Cover image for Mary, Mary : a novel
Mary, Mary : a novel
Parsons, Julie.
Personal Author:
Publication Information:
New York : Simon & Schuster, [1998]

Physical Description:
299 pages ; 24 cm
Format :


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X Adult Fiction Open Shelf
X Adult Fiction Open Shelf

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Already a tremendous triumph in England: a spine tingling thriller about a brilliant and professional woman--a psychiatrist--who seeks revenge on the sadistic killer who tortured and murdered her teenage daughter.

Reviews 3

Booklist Review

Parsons has penned a gripping psychological thriller featuring enough stunning twists and turns to keep readers off-balance until the startling climax. Accompanied by her daughter, Mary, psychiatrist Margaret Mitchell returns from New Zealand to her native Ireland to care for her terminally ill mother. When the 20-year-old Mary fails to return home one night, her mother suspects the worst. After filing a missing persons report with the police, Margaret begins receiving a series of emotionally harrowing anonymous phone calls from Mary's kidnapper. After Mary's body is recovered, the phone calls continue, as Jimmy Fitzsimmons, the sociopathic killer, plays a perverted game of cat-and-mouse with both Margaret and Detective Inspector Michael McLoughlin, the world-weary officer assigned to the case, who becomes obsessed with Margaret. The suspense mounts after Fitzsimmons is arrested and confesses to the crime, and the story of Margaret's mysterious past begins to unfold. Instead of letting the court decide Fitzsimmons' fate, she decides to take matters into her own hands with the unbidden assistance of Inspector McLoughlin. --Margaret Flanagan

Publisher's Weekly Review

Narrated with stunning confidence and sophistication, Irish TV talk-show producer Parsons's first novel depicts the complex relationship between a mother and her daughter, who is murdered. Dr. Margaret Mitchell, a Dubliner who emigrates to New Zealand in 1975 shortly after the birth of her daughter, is now a well-known psychiatrist who has made her mark in women's mental health. When she returns to Dublin to care for her dying mother, Maggie is accompanied by her daughter, Mary, a vital young woman of 20. It is Mary's disappearance and the discovery of her viciously mutilated body that sets the story in motion. While some of the conventions of the crime novel seem inescapable (the attraction of Detective Inspector Michael McLoughlin to Maggie, the court scenes, the encounters between Maggie and the murder suspect), Parsons uses these events in unpredictable ways. Related alternately from the point of views of Maggie, the inspector and the murderer (whose identity we know, but whose motivation we learn gradually), each scene is beautifully paced and plotted, and even minor characters are deftly drawn and psychologically believable. Appearing in her mother's memory in a kind of instant flashback, Mary is vividly conjured, and Maggie's devotion to her poignantly portrayed. Parsons writes short, quickly paced scenes that raise the suspense level in taut increments, and her story is full of genuine surprises and fresh plot twists. While shocking, the novel's conclusion is powerful and convincing, totally in keeping with the characters Parson has drawn and with the complex psychological relationships she depicts. Already published in the U.K. and Ireland, the novel has also been sold in Germany, Italy, Spain, Sweden, Japan, the Netherlands and France. (Mar.) (c) Copyright PWxyz, LLC. All rights reserved

Library Journal Review

The publisher is really behind this first novel by the New Zealand-born Parsons, now from Ireland. The protagonist is the widowed Margaret Mitchell, a psychiatrist whose daughter has been murdered. (c) Copyright 2010. Library Journals LLC, a wholly owned subsidiary of Media Source, Inc. No redistribution permitted.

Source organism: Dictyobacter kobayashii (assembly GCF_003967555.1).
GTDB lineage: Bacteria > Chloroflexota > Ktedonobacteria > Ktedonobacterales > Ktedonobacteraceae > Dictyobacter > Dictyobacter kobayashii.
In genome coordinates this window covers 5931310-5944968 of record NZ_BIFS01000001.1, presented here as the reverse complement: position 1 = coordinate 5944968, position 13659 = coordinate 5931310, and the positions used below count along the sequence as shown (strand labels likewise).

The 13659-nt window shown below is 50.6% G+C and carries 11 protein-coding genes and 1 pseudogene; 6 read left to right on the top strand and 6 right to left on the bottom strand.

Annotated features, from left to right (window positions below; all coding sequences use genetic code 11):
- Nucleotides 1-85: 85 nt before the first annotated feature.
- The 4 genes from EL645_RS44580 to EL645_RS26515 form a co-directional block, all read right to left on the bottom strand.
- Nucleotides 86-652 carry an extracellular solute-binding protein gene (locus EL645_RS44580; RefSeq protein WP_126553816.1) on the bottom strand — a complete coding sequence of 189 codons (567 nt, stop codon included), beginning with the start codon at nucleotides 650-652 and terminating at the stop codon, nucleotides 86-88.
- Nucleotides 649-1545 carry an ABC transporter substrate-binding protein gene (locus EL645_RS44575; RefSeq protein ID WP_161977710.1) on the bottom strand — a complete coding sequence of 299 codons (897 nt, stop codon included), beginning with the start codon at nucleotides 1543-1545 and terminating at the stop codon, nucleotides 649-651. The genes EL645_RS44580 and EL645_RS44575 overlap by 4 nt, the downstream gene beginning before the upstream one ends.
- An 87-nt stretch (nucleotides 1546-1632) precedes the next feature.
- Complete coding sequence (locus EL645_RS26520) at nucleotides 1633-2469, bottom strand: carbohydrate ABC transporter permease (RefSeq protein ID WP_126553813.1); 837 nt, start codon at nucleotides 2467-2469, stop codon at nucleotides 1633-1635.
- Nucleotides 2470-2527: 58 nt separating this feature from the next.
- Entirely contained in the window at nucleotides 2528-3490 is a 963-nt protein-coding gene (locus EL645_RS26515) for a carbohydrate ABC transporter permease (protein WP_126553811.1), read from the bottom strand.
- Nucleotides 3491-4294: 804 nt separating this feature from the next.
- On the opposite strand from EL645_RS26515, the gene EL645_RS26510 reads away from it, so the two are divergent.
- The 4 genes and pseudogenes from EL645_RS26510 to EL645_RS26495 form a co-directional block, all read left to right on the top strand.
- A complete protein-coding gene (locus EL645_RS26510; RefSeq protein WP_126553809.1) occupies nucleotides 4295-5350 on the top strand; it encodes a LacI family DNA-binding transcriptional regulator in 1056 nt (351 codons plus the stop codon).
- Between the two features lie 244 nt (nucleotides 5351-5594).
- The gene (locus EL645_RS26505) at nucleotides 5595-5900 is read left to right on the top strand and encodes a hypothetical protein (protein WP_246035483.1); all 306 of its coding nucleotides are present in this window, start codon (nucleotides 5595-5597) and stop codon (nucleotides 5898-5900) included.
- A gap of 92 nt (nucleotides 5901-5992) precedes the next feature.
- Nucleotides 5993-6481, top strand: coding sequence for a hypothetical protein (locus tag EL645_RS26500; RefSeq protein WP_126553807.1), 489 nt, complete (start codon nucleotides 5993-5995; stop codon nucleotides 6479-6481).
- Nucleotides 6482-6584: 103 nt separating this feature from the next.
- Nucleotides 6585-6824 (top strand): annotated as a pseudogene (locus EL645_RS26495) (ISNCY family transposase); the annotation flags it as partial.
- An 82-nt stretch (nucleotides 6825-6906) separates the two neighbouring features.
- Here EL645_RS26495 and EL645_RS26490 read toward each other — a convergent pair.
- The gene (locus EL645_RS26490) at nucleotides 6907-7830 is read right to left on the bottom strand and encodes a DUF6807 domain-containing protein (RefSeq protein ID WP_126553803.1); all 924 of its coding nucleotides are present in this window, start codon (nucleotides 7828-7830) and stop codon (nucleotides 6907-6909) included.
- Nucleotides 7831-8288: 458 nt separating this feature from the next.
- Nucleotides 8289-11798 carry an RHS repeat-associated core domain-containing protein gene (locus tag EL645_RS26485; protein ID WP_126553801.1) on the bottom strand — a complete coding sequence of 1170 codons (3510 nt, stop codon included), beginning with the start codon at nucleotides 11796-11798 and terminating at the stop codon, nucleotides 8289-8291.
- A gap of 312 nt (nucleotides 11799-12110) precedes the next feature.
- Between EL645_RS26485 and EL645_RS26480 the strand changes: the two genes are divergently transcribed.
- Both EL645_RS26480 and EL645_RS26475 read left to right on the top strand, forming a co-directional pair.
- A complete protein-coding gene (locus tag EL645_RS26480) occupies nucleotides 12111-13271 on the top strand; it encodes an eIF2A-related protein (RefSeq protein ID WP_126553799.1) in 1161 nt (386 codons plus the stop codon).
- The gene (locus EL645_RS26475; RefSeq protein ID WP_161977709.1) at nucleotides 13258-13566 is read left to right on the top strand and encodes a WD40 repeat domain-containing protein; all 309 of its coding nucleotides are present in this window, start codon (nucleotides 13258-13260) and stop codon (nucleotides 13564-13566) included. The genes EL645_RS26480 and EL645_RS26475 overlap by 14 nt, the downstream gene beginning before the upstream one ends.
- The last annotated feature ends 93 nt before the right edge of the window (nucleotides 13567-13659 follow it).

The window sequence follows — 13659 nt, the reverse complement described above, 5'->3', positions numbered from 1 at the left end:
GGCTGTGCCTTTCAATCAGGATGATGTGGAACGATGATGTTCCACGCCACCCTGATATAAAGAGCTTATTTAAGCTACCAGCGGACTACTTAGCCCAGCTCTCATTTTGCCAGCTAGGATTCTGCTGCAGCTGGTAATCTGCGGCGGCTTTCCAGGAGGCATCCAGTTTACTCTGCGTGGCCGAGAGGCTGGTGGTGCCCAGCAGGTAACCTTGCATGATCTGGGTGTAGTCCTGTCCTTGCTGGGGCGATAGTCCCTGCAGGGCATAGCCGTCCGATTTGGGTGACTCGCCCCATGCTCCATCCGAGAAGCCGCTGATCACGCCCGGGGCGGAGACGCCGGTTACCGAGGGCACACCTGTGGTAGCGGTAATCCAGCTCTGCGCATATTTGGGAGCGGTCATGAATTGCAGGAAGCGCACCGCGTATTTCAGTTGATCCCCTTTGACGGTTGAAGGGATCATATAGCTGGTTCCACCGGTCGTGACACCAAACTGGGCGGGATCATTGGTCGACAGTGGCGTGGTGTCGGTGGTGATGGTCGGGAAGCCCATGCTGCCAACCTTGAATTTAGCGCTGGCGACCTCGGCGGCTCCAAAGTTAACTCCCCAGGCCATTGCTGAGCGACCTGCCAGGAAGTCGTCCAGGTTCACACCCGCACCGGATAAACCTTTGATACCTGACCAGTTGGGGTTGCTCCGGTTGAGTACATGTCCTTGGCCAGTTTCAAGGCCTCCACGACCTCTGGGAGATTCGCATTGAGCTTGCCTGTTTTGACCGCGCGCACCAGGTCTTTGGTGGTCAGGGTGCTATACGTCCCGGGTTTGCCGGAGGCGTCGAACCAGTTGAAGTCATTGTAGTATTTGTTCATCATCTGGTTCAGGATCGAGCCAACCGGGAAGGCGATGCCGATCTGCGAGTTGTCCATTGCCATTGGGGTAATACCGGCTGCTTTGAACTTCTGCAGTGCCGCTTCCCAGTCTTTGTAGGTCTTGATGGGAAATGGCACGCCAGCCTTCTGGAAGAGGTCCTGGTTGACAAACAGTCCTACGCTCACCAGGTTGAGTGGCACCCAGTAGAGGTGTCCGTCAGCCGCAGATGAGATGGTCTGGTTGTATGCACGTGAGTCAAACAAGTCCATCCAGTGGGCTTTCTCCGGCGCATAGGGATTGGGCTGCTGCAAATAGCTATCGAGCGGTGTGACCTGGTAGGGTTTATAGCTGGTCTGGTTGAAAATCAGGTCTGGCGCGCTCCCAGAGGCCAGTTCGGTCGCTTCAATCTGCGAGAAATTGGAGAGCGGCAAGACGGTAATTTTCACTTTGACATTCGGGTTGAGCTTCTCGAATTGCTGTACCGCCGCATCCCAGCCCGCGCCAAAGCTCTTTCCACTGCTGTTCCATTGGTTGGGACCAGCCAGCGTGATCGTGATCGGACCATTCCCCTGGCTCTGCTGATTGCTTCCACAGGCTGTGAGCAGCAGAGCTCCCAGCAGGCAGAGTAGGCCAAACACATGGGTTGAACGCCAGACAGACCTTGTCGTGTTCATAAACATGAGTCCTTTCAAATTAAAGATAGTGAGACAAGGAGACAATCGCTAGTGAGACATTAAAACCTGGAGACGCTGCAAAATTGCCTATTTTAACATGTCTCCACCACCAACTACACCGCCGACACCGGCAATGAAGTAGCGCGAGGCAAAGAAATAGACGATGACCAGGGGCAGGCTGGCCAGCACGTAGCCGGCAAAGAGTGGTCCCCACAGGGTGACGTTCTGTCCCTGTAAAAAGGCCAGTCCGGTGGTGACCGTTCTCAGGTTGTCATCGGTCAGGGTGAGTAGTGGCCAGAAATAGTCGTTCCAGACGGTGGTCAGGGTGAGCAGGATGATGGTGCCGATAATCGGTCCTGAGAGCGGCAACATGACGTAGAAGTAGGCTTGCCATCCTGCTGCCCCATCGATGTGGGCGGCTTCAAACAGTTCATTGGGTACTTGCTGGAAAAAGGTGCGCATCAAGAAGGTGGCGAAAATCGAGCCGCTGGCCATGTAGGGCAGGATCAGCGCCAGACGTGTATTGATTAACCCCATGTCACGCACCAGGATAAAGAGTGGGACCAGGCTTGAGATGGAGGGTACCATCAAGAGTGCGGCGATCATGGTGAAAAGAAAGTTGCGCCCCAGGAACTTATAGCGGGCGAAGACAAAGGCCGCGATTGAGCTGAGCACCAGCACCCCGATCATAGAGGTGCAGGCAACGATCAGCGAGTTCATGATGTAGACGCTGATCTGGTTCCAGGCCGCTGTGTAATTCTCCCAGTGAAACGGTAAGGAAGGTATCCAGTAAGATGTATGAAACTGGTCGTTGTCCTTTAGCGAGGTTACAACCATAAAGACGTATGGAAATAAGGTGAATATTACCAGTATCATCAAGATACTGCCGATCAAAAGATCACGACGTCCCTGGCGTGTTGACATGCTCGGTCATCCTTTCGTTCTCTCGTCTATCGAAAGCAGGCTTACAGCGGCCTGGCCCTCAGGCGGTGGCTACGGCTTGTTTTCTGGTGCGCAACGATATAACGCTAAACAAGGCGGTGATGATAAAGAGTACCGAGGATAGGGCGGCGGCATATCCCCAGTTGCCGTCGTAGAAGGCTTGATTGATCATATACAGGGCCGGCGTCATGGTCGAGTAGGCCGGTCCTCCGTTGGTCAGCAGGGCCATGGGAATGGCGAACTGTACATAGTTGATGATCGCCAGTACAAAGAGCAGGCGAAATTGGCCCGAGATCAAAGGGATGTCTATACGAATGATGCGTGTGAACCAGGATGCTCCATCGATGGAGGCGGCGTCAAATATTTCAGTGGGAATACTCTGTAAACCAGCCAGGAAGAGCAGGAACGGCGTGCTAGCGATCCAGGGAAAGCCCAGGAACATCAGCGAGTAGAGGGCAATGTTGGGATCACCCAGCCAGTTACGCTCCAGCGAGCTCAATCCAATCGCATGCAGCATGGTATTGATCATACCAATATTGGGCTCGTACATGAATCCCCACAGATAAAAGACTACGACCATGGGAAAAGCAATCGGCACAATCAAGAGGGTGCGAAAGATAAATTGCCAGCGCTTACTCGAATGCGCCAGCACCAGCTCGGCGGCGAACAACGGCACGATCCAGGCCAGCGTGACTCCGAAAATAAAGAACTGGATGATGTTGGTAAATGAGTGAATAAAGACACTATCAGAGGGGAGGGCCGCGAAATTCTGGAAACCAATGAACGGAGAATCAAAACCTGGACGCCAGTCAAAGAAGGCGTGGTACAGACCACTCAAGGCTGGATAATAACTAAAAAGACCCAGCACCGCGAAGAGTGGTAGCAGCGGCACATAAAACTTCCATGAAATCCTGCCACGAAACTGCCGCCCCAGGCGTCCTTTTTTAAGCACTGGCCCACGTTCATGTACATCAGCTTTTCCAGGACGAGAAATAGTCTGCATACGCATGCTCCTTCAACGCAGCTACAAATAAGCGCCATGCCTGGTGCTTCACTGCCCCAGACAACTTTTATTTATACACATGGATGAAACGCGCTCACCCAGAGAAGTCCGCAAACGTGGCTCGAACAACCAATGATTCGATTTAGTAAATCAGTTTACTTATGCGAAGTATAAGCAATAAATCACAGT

Chapter One You could say it began with a phone call. After all, that's the way most cases begin. And you'd wonder then, looking back, whether there was anything about it that warned you, that reached out and grabbed you, that said, Hold on a minute, this is serious.     But at the time it was just another anxious mother. Worried, embarrassed. Not sure she should be phoning. Not sure if she was doing the right thing. Her fear turning to anger.     "If she'd said she wasn't coming home, if she'd rung, if she'd let me know."     He'd heard it all before. Regularly. He doodled on the margin of the newspaper. Ice-cream cones with pointed creamy peaks and pints of stout in old-fashioned glasses with the little bulge three-quarters of the way up the side. He wrote the time in the phone log. Twenty-one forty-eight. Twelve minutes to the end of his shift. Sunday, 6 August 1995. The middle of the bank holiday weekend. Still hot at this late hour. Too hot. Damp patches under his arms and an itch in his crotch. The hospitals would be filled with cases of sunstroke, and God knows how many fights there'd be in the couple of hours after the pubs closed. All those tempers, stoked by bare brown skin, arm against arm, thigh against thigh, hopes raised, desire rushing to the surface like the bubbles in a pint. And then the bright white neon light, flashing on and off. Time, gentlemen, ladies. Please. Cigarette butts scattered across a pockmarked floor. Lipstick smeared. Sunburn itching, already beginning to peel. His hand on her leg. You cunt, you. What the fuck do you think you're at? And that single moment of pure rage that brings the glass crashing onto the table.     "Are you listening to me? Are you writing any of this down?"     He sighed, and stretched his aching back. He had a pain, midway between his neck and his waist. He thought he'd done it playing golf a couple of months ago. Not as fit as he used to be. Too much desk work. Not like in the old days. Stationed in Belmullet, rowing out into Achill Sound, the pale blue of the Iniskeen Islands, hazy shadows on the horizon, and the mackerel jumping into the boat. Bank holidays were different down there. It was always suicides. Someone would hear a shot. Bits of brain everywhere, strewn across the old dresser, and the dog whimpering in the corner.     "Have you tried all her friends? Rung round, asked them if they've seen her?"     That did it. He held the phone away from his ear.     "Look. You don't seem to be taking this in. We're visitors here. My daughter doesn't know many people. I've told you this already. She went into town yesterday evening to meet a couple of kids from her ballet class. She's been gone for over twenty-four hours. I wouldn't be on the phone to you if I didn't have a reason." And the voice rising in pitch and in volume. "There's something wrong."     "And how old did you say she was?"     "For the third time she's twenty."     He'd have to tell her. Not that she'd want to hear it. They never did--parents, that is.     "There's just one thing. At her age she can, if she wants, leave home. There's not much we can do about it. She isn't a minor. I'm sorry, but people disappear all the time."     Silence. Then a deep breath. He screwed up his face in anticipation. He looked around the room. In the far corner, doddery old Pat Byrne lounged with his cap still on, reading the Sunday World , and biting his nails. Systematically. Crunching his way from finger to finger. Through the open door to the kitchenette he could see Nuala Kenny brewing tea. He waved in her direction, miming a drinking motion with his free hand.     "Look. I know what you're saying. But I'm worried. I want you to take down her details and do whatever you can to find her. Do I make myself clear?"     Fuck it. More paperwork. He pulled himself up off the high stool, feeling the catch in his back as he stretched for a missing person's form from the shelf above. His trousers were too tight. When he undressed at night there was always a red X-shaped mark from his belt buckle just above his belly button. How had it happened that he'd put on so much weight? Where was that skinny young fellow who'd graduated from Templemore thirty years ago?     He sat down again, cradling the phone between his shoulder and his ear. "Okay, let's start at the beginning. Name?"     When he'd finished, he drank his tea. It was lukewarm, the sugar a thick layer, like fine river sand, at the bottom of the mug. He looked back over the page. He tried to imagine her, to conjure up the girl from his carefully printed words. Tall. Five feet seven and a half. Thin. Eight stone two pounds. Dark. Black curly hair, sallow skin with blue eyes. The form didn't have a space for pretty or plain or downright ugly. You didn't ask. But in this case he could guess. He knew how he'd feel if she were his child. The statistics for the year were frightening. Eight women murdered, nearly two hundred reported cases of rape, five hundred sexual assaults. Too many. Too many unsolved. He was glad, suddenly, that he was a desk man, that all he had to deal with were the black marks on the white paper, not the flesh and blood.     He filed away the report, and cleared off his desk. He had reassured her, told her not to worry. Said to leave it another twenty-four hours. If she hadn't come home then, to bring in a photo, and they'd get going on some publicity. He stepped out into the warm night and walked through the car park. He could smell chips from the van that was always outside the big pub on the corner. But he didn't feel hungry. He looked up at the moon, two days to go until it was full, still as beautiful as it had been when he was a kid, when it had followed him home down the lane, on nights so dark he could feel the blackness touching his face.     She was out there, somewhere, under the gray-blue light. Mary Mitchell, aged twenty. Black hair, blue eyes, slim build. When last seen she was wearing a black T-shirt, a red suede miniskirt, and a black denim jacket. Speaks with a New Zealand accent.     He started up the engine and drove slowly out of the car park onto the main road. Forget about it, he told himself. There's nothing you can do. And he sighed. Deeply. A long sigh of regret. Chapter Two You could say it began with a phone call, but which call was it? The one she had just made to the Garda station or the other one, four months ago, dragging her out of her sleep, the red numbers on the alarm clock showing 01:02? She had put out her hand automatically, the years of being on call still dictating to the tendons and ligaments of her arm, the nerve-endings in her fingers. She picked up the receiver, the hard plastic cold against her ear. She stated her number. Her voice was steady, matter-of-fact, all traces of sleep gone. There had been a pause, and then the hiss like the sound of the sea from the inside of a shell. And the voice, querulous, but unmistakable.     The same voice called to her now. "Margaret. Come here. I need you."     She put down the receiver. She looked at herself in the dusty gilt mirror, still hanging as always above the small table in the hall. She shook her hair loose from its wooden clasp, smoothed it down with both hands, then clicked it neatly back into place. She wiped away an imaginary smudge from the fine lines between her eyebrows. She tried to smile at the reflection before her, but her mouth trembled and the bright shine from her eyes hinted at the tears that lay just beneath the surface.     "Margaret." Again the voice, louder. She turned away from the mirror and walked into the large square room to the right just off the hall. A woman sat in a rocking chair beside a high wooden bed. She was tiny, her body shrunk inside the red silk dressing gown, which was tied around her waist. Her fine white hair stood up around her heart-shaped face. She was rocking relentlessly, her slippered feet arched against the floor, the chair's wooden runners drumming loudly through the silent house.     Margaret walked to the large bay window. She looked out at the sea. High up, to the east, the moon turned its shining face toward the earth. Low down near the horizon Venus flickered. She leaned her head against the glass. Behind her, the voice continued. A series of complaints. I have a pain in my back. Why don't the pills work? When is my nice doctor coming? I don't like the nurse from the hospice. I'm not dying. Why does she have to visit me? Can't you do something? That was why I asked you to come home. To help me. I thought you'd help me .     She turned away from the dark night. She leaned against the windowsill and looked around her. When she was a child this had been their sitting room, bright and pretty, with pale yellow wallpaper and flowered curtains to match. Now it was her mother's sanctuary and lair. Newspapers were piled in tottering stacks. Cardboard boxes covered most of the floor. She had tried a couple of times to tidy them away, but her mother had snapped and snarled, so now she left everything as she found it.     Pushed into the corner was the bed her parents had once shared. It was covered with the same pink eiderdown, faded now and lumpy, the goosedown settled in clumps beneath the tattered satin. She remembered the smell of that bed. Her mother's perfume--Ma Griffe, wasn't it?--and her father's hair oil, and another smell that she only came to name many years later. She had crept into it on nights when the east wind banged against the windows and monsters from the sea threatened to rise up and invade the shore. She had slipped her cold body up against her father's warmth, curving into him, making herself as small as possible. Always against him. Never against her mother. She would have sat up, switched on the bedside lamp and told her not to be silly, to get right back to her own bed, not to be waking them up at this ungodly hour. But he just wrapped his arms around her, his breath on her face.     "Where's John? Why isn't he here? Why won't you let him in?"     Dead and gone, my beloved father.     "You're not listening to me, are you?"     "What?"     "I told you. The pain. It's bad." Tears slipped down her wrinkled face, and a thin sound, like that of an injured kitten, came from her mouth. Still she rocked, backward and forward, her tiny hands holding tight to the arms of the chair. Margaret felt the same sound welling up in her own throat. She stood up and took one last look at the moon. Then she pulled down the blinds and shut out the night. Copyright © 1998 Julie Parsons. All rights reserved.